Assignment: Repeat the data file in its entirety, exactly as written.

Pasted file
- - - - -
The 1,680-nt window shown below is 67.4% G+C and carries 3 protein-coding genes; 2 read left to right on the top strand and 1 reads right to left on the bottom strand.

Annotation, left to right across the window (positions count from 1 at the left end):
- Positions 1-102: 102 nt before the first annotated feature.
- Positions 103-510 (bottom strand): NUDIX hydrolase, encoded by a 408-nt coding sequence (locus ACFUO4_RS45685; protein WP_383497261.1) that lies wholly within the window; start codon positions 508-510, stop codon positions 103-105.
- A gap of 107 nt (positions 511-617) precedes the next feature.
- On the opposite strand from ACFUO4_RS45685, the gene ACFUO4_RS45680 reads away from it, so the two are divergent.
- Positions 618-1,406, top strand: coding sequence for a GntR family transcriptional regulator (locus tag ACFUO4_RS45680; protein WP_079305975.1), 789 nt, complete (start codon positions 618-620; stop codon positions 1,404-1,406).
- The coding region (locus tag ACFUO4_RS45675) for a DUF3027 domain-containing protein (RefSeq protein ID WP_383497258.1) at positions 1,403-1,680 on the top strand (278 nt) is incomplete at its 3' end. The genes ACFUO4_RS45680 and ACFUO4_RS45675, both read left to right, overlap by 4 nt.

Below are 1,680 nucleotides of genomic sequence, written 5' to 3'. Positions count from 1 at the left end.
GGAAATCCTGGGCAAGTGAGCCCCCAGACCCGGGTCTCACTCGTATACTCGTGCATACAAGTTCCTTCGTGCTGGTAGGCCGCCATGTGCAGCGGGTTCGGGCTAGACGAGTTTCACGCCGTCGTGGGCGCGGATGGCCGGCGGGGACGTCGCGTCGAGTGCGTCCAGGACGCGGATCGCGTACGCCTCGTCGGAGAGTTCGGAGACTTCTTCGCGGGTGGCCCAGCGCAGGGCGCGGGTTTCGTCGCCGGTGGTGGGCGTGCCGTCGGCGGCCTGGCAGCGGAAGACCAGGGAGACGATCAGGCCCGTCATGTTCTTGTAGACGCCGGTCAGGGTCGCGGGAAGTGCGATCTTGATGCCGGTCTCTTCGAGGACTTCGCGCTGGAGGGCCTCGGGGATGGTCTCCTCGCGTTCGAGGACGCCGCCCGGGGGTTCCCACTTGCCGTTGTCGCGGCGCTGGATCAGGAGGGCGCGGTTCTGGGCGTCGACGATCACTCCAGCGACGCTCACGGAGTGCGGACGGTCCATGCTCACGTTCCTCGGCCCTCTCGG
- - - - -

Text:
The 1,680-nt window shown below is 67.4% G+C and carries 3 protein-coding genes; 2 read left to right on the top strand and 1 reads right to left on the bottom strand.

Annotation, left to right across the window (positions count from 1 at the left end):
- Positions 1-102: 102 nt before the first annotated feature.
- Positions 103-510 (bottom strand): NUDIX hydrolase, encoded by a 408-nt coding sequence (locus ACFUO4_RS45685; protein WP_383497261.1) that lies wholly within the window; start codon positions 508-510, stop codon positions 103-105.
- A gap of 107 nt (positions 511-617) precedes the next feature.
- On the opposite strand from ACFUO4_RS45685, the gene ACFUO4_RS45680 reads away from it, so the two are divergent.
- Positions 618-1,406, top strand: coding sequence for a GntR family transcriptional regulator (locus tag ACFUO4_RS45680; protein WP_079305975.1), 789 nt, complete (start codon positions 618-620; stop codon positions 1,404-1,406).
- The coding region (locus tag ACFUO4_RS45675) for a DUF3027 domain-containing protein (RefSeq protein ID WP_383497258.1) at positions 1,403-1,680 on the top strand (278 nt) is incomplete at its 3' end. The genes ACFUO4_RS45680 and ACFUO4_RS45675, both read left to right, overlap by 4 nt.

Below are 1,680 nucleotides of genomic sequence, written 5' to 3'. Positions count from 1 at the left end.
GGAAATCCTGGGCAAGTGAGCCCCCAGACCCGGGTCTCACTCGTATACTCGTGCATACAAGTTCCTTCGTGCTGGTAGGCCGCCATGTGCAGCGGGTTCGGGCTAGACGAGTTTCACGCCGTCGTGGGCGCGGATGGCCGGCGGGGACGTCGCGTCGAGTGCGTCCAGGACGCGGATCGCGTACGCCTCGTCGGAGAGTTCGGAGACTTCTTCGCGGGTGGCCCAGCGCAGGGCGCGGGTTTCGTCGCCGGTGGTGGGCGTGCCGTCGGCGGCCTGGCAGCGGAAGACCAGGGAGACGATCAGGCCCGTCATGTTCTTGTAGACGCCGGTCAGGGTCGCGGGAAGTGCGATCTTGATGCCGGTCTCTTCGAGGACTTCGCGCTGGAGGGCCTCGGGGATGGTCTCCTCGCGTTCGAGGACGCCGCCCGGGGGTTCCCACTTGCCGTTGTCGCGGCGCTGGATCAGGAGGGCGCGGTTCTGGGCGTCGACGATCACTCCAGCGACGCTCACGGAGTGCGGACGGTCCATGCTCACGTTCCTCGGCCCTCTCGG